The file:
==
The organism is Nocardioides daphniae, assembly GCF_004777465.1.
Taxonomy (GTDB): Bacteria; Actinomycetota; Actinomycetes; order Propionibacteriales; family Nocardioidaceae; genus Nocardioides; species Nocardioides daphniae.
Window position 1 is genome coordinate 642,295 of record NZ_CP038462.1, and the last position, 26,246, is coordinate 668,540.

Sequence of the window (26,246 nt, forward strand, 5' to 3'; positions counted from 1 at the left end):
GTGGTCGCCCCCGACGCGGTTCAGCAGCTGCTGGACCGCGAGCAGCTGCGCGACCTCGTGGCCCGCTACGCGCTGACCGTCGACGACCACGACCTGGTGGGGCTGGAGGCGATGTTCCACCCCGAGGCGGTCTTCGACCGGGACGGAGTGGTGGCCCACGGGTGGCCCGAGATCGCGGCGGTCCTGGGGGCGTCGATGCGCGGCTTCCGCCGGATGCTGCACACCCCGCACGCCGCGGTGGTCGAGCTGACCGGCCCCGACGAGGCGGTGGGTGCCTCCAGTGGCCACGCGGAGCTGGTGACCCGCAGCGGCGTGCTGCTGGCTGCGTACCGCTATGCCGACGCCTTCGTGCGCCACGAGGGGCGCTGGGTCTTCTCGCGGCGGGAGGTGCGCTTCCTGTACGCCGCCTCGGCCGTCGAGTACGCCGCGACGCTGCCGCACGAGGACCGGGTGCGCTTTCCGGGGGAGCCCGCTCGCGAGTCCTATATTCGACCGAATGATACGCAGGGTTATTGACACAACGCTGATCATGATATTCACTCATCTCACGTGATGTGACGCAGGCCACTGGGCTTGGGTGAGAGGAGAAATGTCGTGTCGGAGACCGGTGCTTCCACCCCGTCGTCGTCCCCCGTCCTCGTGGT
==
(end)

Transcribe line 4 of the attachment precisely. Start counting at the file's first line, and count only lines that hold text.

Sequence of the window (26,246 nt, forward strand, 5' to 3'; positions counted from 1 at the left end):